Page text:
This research occurred in a special context where Kazakhstan’s recent decision to switch from Cyrillic to the Latin-based alphabet has resulted in challenges connected with teaching literacy, addressing a rare combination of research hypotheses and technical objectives about language learning. Teachers are not necessarily trained to teach the new alphabet, and this could result in a harder challenge for children with difficulties. Prior research studies in Human-Robot Interaction (HRI) have proposed the use of a robot to teach handwriting to children. Drawing on the Kazakhstani case, our study takes an interdisciplinary approach by bringing together smart solutions from robotics, computer vision areas and educational frameworks, language and cognitive studies that will benefit diverse groups of stakeholders.
Relatively little is known about the transfer of writing skills across scripts and it is extremely difficult to isolate the role of motor skills in this transfer, as compared to other cognitive and linguistic skills. Since handwriting combines visual, language, and motor dimensions, neuroimaging does not provide a clear account of cerebral substrates of handwriting. A recent change of policy in Kazakhstan gave us an opportunity to measure transfer, as the Latin-based Kazakh alphabet has not yet been introduced. With the aim to understand if the script change of the Kazakh language from Cyrillic to Latin would have an effect on handwriting performance of young children and potentially increase the number of children with learning disabilities such as dyslexia and dysgraphia, we investigated the transfer of handwriting skills (from Cyrillic to Latin) in primary school children. To this end, we conducted an analysis of children’s handwriting dynamic data in both scripts (acquired from 200 children aged 6-11 years old who were asked to write a short text on a digital tablet using its stylus) in order to identify if the number of years spent practicing Cyrillic has an effect on the quality of handwriting in the Latin alphabet. The results showed that some of the differences between the two scripts were constant across all grades. These differences thus reflect the intrinsic differences in the handwriting dynamics between the two alphabets. For instance, several features related to the pen pressure on the tablet are quite different. Other features, however, revealed decreasing differences between the two scripts across grades. While we found that the quality of Cyrillic writing increased from grades 1 to 4, due to increased practice, we also found that the quality of the Latin writing increased as well, despite the fact that all of the pupils had the same absence of experience in writing in Latin. We can therefore interpret this improvement in Latin script as an indicator of the transfer of fine motor control skills from Cyrillic to Latin. This result is especially surprising given that one could instead hypothesize a negative transfer, i.e., that the finger controls automated for one alphabet would interfere with those required by the other alphabet.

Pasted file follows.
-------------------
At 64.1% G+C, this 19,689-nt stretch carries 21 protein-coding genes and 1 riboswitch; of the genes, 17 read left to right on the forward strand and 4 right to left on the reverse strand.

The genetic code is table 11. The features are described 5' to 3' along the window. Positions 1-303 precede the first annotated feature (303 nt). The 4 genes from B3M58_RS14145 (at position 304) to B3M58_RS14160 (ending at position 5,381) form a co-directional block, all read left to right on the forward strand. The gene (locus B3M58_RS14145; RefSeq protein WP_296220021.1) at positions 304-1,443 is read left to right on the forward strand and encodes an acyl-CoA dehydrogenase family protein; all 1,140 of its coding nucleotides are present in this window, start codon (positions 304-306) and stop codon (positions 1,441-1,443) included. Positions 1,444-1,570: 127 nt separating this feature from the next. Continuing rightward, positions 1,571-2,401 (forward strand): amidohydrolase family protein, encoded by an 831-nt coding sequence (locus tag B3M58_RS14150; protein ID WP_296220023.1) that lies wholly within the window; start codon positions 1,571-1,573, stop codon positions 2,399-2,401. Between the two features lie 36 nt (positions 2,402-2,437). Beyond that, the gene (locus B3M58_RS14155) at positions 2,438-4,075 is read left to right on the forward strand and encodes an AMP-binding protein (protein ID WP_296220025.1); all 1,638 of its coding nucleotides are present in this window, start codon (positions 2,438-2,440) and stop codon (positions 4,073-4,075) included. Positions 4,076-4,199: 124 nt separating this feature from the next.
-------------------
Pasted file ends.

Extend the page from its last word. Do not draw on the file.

We proposed the first dataset for handwriting recognition of Cyrillic-based languages such as Kazakh and Russian, which is appropriate for the use by machine learning approaches. It contains 121,234 samples of 42 Cyrillic letters. The performance of Cyrillic-MNIST is evaluated using standard deep learning approaches and is compared to the Extended MNIST (EMNIST) dataset. The dataset is available at https://github.com/bolattleubayev/cmnist. This work is under review in Frontiers in Big Data journal. It was conducted in Kazakhstan.
We implemented an autonomous social robot that would assist and motivate children in transition from the old Cyrillic alphabet to a new Latin alphabet. The hardware components of the system include a humanoid NAO robot and a tablet with a stylus. The software components of the CoWriting Kazakh system include: a) handwriting recognition of Cyrillic languages trained on over 120,000 samples of the Cyrillic-MNIST dataset; b) Learning by Demonstration (LbD) in robot font to dynamically adapt to each child’s individual handwriting style where trajectories of human handwriting are collected in real time; c) Latin-to-Latin Learning by Teaching (LbT): a humanoid robot plays a unique social role and asks for help to learn Kazakh language but since it cannot read Cyrillic script, a child becomes robot’s teacher who is committed to try her best to write the words in Latin so that the robot can read and learn Kazakh. Such an approach allows us to keep a child engaged in the learning process that we utilized in the experiment with 67 children. The system was submitted as a demonstration paper titled “CoWriting Kazakh: Learning a new script with a robot - Demonstration”. This demonstration got the “Best Demonstration” award at the prestigious HRI 2020 conference. This work was conducted in Kazakhstan.